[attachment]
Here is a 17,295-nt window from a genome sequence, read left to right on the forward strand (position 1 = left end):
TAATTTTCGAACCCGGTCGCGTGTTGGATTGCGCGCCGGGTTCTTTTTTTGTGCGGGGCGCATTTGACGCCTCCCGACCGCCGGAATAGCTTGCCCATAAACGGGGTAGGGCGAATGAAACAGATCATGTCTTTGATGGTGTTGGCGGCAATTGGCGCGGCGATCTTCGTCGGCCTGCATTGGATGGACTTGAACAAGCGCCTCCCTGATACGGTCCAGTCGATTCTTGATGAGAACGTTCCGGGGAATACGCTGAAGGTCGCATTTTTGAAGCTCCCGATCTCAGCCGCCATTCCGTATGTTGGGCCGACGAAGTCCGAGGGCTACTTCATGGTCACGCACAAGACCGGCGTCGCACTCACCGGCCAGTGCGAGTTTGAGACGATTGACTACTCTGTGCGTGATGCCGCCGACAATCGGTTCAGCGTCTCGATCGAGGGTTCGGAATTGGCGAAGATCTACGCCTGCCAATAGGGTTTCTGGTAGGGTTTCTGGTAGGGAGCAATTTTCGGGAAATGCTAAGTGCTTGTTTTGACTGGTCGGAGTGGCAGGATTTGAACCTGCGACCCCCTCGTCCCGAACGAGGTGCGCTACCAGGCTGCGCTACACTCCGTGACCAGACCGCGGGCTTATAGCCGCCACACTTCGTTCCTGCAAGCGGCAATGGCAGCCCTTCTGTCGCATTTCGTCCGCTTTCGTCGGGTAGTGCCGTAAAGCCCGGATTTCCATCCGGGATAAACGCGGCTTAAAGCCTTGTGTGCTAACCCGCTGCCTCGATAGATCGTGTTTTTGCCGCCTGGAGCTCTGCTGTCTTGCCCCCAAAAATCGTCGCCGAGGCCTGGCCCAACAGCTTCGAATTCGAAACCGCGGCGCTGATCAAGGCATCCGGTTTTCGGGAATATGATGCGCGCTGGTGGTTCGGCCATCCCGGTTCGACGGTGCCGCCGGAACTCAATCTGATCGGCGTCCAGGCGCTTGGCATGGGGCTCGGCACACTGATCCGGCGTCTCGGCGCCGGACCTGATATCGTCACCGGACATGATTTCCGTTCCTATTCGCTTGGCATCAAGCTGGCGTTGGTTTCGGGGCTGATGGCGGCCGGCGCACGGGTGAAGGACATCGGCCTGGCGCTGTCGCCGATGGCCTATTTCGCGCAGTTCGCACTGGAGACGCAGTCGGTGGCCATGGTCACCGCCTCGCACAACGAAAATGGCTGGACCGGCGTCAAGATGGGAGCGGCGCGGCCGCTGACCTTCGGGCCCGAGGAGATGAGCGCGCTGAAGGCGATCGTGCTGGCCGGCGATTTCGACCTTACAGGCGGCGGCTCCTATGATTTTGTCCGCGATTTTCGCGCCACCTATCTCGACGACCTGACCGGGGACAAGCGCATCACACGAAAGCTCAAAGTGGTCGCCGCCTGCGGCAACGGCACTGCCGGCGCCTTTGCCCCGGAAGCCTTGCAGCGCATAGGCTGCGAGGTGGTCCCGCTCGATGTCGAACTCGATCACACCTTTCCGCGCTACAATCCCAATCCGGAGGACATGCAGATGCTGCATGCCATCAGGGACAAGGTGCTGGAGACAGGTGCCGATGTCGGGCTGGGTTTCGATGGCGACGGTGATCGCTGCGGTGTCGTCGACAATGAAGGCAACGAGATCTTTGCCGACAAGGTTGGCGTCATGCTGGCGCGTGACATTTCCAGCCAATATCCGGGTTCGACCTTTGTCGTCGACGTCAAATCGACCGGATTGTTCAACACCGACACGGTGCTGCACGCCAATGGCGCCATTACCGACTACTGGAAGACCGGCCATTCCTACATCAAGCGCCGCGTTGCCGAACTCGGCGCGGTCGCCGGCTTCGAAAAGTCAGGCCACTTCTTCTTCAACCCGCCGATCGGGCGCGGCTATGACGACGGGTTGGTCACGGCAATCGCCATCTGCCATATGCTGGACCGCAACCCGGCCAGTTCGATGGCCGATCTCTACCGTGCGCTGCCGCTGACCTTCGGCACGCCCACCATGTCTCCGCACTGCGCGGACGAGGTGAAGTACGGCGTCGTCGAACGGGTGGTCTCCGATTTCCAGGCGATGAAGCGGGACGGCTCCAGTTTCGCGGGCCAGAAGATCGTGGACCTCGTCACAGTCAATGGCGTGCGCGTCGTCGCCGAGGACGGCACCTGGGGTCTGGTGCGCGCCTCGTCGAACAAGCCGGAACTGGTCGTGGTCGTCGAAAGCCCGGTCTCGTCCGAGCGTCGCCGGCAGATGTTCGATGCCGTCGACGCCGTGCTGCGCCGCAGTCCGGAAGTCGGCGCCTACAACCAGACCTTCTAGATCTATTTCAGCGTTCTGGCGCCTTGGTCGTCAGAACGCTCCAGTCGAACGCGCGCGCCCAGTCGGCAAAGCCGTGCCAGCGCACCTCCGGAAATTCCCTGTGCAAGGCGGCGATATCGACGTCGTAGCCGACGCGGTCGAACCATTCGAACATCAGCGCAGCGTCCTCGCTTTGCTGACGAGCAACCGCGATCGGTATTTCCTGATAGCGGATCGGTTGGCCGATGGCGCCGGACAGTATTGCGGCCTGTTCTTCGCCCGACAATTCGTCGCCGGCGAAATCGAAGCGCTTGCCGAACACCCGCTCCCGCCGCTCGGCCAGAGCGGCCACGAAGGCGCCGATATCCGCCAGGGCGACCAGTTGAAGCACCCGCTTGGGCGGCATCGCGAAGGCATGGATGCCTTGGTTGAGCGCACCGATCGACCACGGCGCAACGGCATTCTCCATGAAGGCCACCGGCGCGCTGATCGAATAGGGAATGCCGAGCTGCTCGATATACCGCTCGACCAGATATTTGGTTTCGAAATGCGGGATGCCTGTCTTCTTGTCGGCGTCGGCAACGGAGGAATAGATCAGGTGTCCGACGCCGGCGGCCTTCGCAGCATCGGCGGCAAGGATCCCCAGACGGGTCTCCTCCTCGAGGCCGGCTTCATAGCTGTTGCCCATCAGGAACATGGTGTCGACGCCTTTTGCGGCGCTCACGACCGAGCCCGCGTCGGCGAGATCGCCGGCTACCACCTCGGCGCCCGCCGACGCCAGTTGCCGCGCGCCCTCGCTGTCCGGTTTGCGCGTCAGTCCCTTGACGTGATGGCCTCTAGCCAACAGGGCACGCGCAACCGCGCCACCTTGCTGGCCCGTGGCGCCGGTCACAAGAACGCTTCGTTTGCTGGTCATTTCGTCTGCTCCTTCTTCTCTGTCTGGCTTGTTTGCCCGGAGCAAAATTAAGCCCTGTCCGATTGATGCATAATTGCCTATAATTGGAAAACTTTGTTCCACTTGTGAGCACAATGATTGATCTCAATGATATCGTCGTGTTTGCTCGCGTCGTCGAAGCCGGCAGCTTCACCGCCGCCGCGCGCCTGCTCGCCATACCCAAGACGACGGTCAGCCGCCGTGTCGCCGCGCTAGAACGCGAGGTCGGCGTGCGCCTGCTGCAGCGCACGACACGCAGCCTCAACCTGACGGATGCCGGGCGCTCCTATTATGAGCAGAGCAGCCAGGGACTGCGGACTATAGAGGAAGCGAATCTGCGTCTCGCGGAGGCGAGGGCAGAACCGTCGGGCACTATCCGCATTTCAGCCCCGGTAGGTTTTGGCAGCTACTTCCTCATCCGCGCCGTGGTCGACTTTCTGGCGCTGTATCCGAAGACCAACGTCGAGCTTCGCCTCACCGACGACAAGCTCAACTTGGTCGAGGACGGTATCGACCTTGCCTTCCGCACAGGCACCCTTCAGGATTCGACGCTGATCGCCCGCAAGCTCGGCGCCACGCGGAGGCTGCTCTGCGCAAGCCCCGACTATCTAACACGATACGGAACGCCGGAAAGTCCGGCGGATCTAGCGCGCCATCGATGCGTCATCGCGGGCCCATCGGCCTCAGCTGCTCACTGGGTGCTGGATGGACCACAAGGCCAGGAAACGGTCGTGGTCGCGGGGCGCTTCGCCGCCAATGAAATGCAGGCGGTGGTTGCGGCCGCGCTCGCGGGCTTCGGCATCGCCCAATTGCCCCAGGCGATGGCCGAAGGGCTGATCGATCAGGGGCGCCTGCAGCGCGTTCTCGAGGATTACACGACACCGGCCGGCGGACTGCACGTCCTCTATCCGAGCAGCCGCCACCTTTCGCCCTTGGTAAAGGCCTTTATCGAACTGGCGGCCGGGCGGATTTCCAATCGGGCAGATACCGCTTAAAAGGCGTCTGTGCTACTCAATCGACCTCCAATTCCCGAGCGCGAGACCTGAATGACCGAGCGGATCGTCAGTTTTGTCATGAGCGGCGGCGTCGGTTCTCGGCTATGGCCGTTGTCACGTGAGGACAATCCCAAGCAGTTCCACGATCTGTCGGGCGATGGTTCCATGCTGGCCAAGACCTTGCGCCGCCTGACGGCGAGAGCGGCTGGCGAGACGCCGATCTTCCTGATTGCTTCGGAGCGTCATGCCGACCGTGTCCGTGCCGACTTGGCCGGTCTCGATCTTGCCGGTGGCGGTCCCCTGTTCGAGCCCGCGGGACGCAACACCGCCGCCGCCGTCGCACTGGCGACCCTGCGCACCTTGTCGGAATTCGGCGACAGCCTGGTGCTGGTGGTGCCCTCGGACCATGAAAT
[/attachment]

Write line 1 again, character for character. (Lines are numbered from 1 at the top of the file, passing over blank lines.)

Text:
Here is a 17,295-nt window from a genome sequence, read left to right on the forward strand (position 1 = left end):